Fifty Years Since MLK
Harvard Book Store, Boston Review, Mass Humanities, and the Cambridge Public Library welcome acclaimed educators BRANDON M. TERRY, TOMMIE SHELBY, ELIZABETH HINTON, and CORNEL WEST for a panel discussion on the legacy of Martin Luther King, Jr.
This discussion will feature Fifty Years Since MLK, the latest Boston Review issue, edited by Brandon M. Terry; and To Shape a New World: Essays on the Political Philosophy of Martin Luther King, Jr. from Harvard University Press, edited by Tommie Shelby and Brandon M. Terry.
About Fifty Years Since MLK
Martin Luther King's legacy for today's activists, fifty years after his death.
Since his death on April 4, 1968, Martin Luther King's legacy has influenced generations of activism. Edited and with a lead essay by Brandon Terry, this volume explores what this legacy can and cannot do for activism in the present.
King spent the months leading up to his death organizing demonstrations against the Vietnam War and planning the Poor People's Campaign, a "multiracial army of the poor" that would march on Washington in pursuit of economic justice. Thus the spring of 1968 represented a hopeful albeit chaotic set of possibilities; King, along with countless other activists, offered both ethical and strategic solutions to the multifaceted problems of war, racism, and economic inequality. With a critical eye on both the past and present, this collection of essays explores that moment of promise, and how, in the fifty years since King's death, historical forces have shaped what we claim as a usable past in fighting the injustices of our time.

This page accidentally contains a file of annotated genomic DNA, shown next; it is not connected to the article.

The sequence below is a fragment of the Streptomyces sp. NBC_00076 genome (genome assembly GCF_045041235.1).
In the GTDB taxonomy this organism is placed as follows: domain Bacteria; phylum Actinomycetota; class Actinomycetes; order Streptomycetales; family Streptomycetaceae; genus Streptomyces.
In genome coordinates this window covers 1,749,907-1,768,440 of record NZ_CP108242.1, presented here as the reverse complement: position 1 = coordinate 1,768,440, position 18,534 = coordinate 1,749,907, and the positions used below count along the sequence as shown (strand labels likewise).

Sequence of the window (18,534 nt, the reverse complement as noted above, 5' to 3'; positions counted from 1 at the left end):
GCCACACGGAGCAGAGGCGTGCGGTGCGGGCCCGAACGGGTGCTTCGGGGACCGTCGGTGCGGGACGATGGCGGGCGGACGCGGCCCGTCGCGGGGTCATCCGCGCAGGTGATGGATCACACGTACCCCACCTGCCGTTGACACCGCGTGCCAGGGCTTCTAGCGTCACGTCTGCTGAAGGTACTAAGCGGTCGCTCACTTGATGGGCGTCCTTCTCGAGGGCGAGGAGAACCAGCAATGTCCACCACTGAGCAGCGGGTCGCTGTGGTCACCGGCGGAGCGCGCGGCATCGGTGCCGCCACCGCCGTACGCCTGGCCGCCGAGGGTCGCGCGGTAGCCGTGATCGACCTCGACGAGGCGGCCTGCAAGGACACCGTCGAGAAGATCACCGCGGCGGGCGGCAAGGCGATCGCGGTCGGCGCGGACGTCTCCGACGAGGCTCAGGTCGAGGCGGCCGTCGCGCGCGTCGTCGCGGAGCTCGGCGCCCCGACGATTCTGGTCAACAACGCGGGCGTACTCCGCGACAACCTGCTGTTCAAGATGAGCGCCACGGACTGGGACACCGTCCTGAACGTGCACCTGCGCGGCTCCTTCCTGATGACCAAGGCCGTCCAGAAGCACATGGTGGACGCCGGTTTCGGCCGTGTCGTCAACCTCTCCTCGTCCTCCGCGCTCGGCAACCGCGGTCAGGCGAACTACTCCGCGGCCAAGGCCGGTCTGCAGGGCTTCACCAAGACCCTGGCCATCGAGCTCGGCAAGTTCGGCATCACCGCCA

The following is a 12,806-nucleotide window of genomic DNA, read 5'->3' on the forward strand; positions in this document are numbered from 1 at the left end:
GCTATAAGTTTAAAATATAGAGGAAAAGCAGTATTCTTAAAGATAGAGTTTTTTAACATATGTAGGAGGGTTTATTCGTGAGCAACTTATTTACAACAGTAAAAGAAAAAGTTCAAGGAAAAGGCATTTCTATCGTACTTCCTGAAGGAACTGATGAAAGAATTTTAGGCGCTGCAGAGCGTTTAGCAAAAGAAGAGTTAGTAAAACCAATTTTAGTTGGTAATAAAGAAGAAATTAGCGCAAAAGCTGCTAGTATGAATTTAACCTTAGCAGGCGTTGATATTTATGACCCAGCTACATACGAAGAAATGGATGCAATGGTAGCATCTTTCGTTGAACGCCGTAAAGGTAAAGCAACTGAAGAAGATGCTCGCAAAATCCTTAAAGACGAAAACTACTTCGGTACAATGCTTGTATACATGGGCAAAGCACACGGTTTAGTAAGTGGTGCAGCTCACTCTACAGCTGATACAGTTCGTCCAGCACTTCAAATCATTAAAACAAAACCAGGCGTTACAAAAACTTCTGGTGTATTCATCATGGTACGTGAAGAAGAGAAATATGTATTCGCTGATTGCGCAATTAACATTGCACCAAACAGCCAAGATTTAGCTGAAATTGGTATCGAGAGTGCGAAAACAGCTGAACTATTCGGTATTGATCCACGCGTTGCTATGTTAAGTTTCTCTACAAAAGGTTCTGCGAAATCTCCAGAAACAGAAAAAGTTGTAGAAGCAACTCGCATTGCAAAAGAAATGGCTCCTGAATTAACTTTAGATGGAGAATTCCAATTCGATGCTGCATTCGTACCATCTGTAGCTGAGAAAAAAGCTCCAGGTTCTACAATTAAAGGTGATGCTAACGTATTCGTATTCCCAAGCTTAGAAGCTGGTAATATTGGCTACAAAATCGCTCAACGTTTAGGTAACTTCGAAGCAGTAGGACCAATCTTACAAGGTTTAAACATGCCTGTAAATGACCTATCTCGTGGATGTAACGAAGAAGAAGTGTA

About To Shape a New World
Martin Luther King, Jr., may be America’s most revered political figure, commemorated in statues, celebrations, and street names around the world. On the fiftieth anniversary of King’s assassination, the man and his activism are as close to public consciousness as ever. But despite his stature, the significance of King’s writings and political thought remains underappreciated.
In To Shape a New World, Tommie Shelby and Brandon Terry write that the marginalization of King’s ideas reflects a romantic, consensus history that renders the civil rights movement inherently conservative―an effort not at radical reform but at “living up to” enduring ideals laid down by the nation’s founders. On this view, King marshaled lofty rhetoric to help redeem the ideas of universal (white) heroes but produced little original thought. This failure to engage deeply and honestly with King’s writings allows him to be conscripted into political projects he would not endorse, including the pernicious form of “color blindness” that insists, amid glaring race-based injustice, that racism has been overcome.
Cornel West, Danielle Allen, Martha Nussbaum, Robert Gooding-Williams, and other authors join Shelby and Terry in careful, critical engagement with King’s understudied writings on labor and welfare rights, voting rights, racism, civil disobedience, nonviolence, economic inequality, poverty, love, just-war theory, virtue ethics, political theology, imperialism, nationalism, reparations, and social justice. In King’s exciting and learned work, the authors find an array of compelling challenges to some of the most pressing political dilemmas of our present and rethink the legacy of this towering figure.